The Week Ahead 19-23 September
London, Sunday, 18 September 2022
The Federal Reserve, the Bank of England, and the Bank of Japan will be among the major central banks making interest rate decisions next week. The spotlight will also be on Canadian and Japanese inflation rates, German Ifo Business Climate, and US housing data. Investors will finally be anticipating flash PMI manufacturing and services data for the US, UK, Euro Area, France, Germany, Australia, and Japan.
The most significant development will be the Federal Reserve's interest rate decision. Expectations for a third consecutive 0.75 percentage point rate hike, which would raise the fed funds rate to a target range of 3% to 3.25%, were solidified by a hotter-than-expected US inflation figure and indications that the employment market is still strong. Though less likely, indications that inflation was entrenching themselves led to anticipation that a full percentage point increase would be possible. For further information on the housing market, investors will also closely monitor building permits and existing home sales data. The US S&P Global PMI for September is one of the additional publications on the US calendar. It will be fascinating to watch how the Brazilian central bank decides to set its interest rate.
With a cumulative 165 bps increase since December of last year, the Bank of England may boost the main rate by 75 basis points (bps) on Thursday, the largest since the 1992 exchange rate crisis. In August, the UK's annual inflation rate unexpectedly decreased for the first time since December 2021, although it is likely to pick back up in the next weeks. The markets anticipate that flash September PMIs will show that industrial production declined for a second month, albeit at a lesser pace, and services activity stagnated. At the same time, additional statistics are pointing to an approaching recession in the nation. Additionally, Gfk consumer confidence, CBI distributive transactions, and public sector net borrowing will be watched by investors.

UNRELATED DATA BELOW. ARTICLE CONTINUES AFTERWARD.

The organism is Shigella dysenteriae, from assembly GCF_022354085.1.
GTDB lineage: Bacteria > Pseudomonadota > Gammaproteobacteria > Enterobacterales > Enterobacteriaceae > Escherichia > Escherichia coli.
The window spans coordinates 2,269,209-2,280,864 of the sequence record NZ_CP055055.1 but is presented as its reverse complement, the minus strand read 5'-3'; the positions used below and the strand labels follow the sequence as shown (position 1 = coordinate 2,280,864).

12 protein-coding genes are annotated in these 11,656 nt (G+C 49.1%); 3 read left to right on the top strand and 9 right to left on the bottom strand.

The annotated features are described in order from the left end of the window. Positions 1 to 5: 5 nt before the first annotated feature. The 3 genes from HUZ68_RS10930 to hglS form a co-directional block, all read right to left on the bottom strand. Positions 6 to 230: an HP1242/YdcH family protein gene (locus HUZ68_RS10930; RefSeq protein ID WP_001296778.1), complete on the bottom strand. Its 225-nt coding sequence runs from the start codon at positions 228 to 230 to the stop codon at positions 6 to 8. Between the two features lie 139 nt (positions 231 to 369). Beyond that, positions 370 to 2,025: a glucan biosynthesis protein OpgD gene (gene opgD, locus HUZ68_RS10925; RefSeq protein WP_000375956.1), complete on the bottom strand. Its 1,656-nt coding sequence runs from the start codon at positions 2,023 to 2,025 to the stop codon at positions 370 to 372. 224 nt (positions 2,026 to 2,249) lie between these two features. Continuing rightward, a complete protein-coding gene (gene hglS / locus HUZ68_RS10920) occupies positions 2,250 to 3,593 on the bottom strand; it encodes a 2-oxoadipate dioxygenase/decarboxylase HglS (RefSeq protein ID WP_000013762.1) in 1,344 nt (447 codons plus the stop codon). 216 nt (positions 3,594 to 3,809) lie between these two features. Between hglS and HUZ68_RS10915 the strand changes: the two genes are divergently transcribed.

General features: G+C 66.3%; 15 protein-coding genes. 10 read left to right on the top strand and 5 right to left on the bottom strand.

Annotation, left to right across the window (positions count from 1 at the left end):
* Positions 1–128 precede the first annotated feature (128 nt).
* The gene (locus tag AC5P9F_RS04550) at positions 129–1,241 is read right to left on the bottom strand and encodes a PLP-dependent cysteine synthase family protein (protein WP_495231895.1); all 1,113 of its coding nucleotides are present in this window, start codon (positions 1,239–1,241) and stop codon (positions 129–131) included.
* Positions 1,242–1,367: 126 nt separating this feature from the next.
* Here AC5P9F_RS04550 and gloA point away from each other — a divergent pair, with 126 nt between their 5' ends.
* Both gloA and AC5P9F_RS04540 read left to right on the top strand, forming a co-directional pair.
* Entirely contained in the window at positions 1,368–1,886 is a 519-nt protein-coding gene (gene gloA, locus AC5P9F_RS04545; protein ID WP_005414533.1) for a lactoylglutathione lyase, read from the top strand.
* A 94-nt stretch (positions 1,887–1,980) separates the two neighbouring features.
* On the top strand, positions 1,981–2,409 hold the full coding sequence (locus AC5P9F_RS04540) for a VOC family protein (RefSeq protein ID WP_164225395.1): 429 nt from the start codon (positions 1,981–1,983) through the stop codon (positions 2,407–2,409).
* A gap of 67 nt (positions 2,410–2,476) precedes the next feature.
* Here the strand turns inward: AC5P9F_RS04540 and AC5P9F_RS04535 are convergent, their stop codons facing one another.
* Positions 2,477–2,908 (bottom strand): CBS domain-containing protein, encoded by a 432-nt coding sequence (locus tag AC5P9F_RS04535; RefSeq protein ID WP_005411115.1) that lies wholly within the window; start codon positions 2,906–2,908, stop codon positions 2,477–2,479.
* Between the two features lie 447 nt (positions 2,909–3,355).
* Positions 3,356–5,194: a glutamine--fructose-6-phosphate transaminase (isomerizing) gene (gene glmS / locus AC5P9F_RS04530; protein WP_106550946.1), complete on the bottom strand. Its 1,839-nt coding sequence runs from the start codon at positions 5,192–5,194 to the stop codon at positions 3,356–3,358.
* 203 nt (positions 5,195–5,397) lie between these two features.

In other parts of Europe, the Swiss National Bank is planning to raise its policy rate by 75 basis points, which will result in the first positive change in borrowing costs since 2011. The Turkish, Swedish, and Norwegian central banks will also make monetary policy decisions. The manufacturing and services sectors are projected to continue to deteriorate in September, according to flash PMIs for the Eurozone, Germany, and France. Consumer sentiment is also expected to decline across the 19-bloc. There will also be information on the current account and construction production for the Euro Area, producer prices in Germany, final Q2 GDP growth for Spain and the Netherlands, the balance of trade in Switzerland, and consumer surveys in Turkey.
The August CPI report and the Bank of Japan's decision on monetary policy start off a significant week of releases in Asia for Japan. Investors will be on the lookout for any steps taken to preserve the yen despite its continuous decline, even though the short-term interest rate is anticipated to stay at -0.1%. After lowering its loan prime rates for the second time this year last month, the PBoC in China will put its policy decision into effect. Along with other other central banks that typically follow the Federal Reserve's decision, borrowing prices are expected to increase for Indonesia and the Philippines as well. Investors are currently waiting for new CPI releases from Thailand, Malaysia, and Singapore.
(Research and report by: The Decision Maker - Finance editors)